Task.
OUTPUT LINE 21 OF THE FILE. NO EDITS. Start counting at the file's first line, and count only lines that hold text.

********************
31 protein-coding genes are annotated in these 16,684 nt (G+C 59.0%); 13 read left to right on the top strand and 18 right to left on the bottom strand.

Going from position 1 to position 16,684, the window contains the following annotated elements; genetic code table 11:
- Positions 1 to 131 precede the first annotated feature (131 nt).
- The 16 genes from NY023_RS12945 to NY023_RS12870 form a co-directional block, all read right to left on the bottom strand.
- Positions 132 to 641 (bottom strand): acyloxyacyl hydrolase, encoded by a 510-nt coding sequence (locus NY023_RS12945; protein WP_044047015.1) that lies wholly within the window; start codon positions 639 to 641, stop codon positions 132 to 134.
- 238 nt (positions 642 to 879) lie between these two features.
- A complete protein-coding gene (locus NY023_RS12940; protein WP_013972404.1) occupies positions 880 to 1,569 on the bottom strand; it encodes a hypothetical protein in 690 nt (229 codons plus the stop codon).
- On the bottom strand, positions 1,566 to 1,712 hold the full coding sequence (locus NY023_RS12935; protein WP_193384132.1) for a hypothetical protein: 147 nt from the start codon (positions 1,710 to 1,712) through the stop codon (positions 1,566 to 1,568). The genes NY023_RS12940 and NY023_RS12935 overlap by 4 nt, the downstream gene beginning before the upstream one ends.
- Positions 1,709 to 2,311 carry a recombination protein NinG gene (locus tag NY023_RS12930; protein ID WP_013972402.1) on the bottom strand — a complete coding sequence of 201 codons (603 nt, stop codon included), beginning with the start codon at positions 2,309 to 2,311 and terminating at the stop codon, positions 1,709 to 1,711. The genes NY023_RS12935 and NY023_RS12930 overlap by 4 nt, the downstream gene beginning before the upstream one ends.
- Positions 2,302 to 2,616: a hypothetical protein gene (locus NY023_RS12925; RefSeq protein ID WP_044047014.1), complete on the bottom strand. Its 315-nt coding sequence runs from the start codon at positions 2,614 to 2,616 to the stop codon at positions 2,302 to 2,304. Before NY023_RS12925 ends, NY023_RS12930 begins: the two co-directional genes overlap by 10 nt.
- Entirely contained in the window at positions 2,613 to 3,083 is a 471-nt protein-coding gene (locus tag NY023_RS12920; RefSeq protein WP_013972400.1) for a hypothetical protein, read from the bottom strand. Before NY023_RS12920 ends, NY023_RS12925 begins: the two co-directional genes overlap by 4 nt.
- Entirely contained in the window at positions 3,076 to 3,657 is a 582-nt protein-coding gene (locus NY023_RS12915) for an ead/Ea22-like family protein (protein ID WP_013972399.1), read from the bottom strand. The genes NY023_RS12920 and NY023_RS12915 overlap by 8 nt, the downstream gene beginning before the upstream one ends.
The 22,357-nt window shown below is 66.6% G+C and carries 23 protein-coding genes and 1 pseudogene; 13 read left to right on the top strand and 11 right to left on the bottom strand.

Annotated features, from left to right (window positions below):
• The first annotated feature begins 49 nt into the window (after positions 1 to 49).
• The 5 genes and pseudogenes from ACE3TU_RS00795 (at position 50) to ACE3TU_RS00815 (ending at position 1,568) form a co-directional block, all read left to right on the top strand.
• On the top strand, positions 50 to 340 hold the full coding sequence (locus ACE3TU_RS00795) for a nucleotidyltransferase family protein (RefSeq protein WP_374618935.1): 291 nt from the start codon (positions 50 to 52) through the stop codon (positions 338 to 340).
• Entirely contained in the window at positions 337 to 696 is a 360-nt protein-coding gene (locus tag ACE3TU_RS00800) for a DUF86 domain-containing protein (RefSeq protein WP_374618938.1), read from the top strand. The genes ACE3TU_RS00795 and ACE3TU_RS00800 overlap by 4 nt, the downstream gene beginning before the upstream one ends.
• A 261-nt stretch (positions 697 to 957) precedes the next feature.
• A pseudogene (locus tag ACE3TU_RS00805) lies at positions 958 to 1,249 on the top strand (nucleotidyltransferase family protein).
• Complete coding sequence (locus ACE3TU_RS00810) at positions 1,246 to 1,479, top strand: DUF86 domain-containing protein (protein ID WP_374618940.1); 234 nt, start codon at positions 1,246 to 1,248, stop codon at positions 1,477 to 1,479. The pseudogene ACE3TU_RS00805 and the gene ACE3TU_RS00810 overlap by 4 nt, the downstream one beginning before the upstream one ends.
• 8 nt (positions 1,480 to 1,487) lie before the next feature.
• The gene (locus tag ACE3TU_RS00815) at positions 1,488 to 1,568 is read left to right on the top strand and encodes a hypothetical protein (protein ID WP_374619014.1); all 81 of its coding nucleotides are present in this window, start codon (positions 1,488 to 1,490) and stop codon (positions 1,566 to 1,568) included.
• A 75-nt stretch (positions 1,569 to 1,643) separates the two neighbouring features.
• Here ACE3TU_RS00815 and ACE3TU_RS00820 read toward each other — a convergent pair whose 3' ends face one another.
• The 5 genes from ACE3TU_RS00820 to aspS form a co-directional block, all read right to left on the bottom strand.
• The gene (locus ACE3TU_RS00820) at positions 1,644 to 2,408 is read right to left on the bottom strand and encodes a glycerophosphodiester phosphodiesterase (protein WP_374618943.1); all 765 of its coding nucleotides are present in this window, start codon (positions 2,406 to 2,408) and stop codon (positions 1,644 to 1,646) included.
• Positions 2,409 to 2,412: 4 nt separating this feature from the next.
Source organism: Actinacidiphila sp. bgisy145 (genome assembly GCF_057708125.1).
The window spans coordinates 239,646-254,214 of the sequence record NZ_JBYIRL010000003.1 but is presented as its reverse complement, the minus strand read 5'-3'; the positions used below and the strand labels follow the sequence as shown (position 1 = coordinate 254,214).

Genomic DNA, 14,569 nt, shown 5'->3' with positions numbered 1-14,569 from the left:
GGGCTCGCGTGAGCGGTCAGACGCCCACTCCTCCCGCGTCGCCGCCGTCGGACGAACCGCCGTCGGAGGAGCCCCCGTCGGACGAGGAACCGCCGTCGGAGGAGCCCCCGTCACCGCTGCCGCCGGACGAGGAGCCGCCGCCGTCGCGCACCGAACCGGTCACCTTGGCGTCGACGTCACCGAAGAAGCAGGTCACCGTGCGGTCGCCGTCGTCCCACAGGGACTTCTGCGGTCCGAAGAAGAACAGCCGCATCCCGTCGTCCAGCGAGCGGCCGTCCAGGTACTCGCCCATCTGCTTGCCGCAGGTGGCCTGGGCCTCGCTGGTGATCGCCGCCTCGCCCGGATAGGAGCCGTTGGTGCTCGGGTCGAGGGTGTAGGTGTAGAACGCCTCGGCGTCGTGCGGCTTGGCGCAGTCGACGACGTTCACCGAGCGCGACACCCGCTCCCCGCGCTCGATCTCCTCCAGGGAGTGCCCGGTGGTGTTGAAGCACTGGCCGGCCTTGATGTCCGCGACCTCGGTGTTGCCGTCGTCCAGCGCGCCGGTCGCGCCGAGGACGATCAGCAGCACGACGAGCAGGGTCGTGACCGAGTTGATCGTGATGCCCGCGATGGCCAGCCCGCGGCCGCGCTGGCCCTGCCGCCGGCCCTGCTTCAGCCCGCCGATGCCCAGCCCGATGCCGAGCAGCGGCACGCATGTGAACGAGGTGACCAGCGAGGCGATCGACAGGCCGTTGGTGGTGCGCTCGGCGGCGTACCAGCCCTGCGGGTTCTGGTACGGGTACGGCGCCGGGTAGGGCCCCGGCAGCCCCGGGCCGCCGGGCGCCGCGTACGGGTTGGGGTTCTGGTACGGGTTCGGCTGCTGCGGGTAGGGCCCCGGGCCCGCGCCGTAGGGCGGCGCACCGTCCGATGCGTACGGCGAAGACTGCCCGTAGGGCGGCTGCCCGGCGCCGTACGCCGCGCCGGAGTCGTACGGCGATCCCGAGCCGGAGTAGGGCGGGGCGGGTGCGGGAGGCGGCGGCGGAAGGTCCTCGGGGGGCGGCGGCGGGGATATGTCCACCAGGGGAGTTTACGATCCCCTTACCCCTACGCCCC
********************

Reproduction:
• Complete coding sequence (locus ACE3TU_RS00810) at positions 1,246 to 1,479, top strand: DUF86 domain-containing protein (protein ID WP_374618940.1); 234 nt, start codon at positions 1,246 to 1,248, stop codon at positions 1,477 to 1,479. The pseudogene ACE3TU_RS00805 and the gene ACE3TU_RS00810 overlap by 4 nt, the downstream one beginning before the upstream one ends.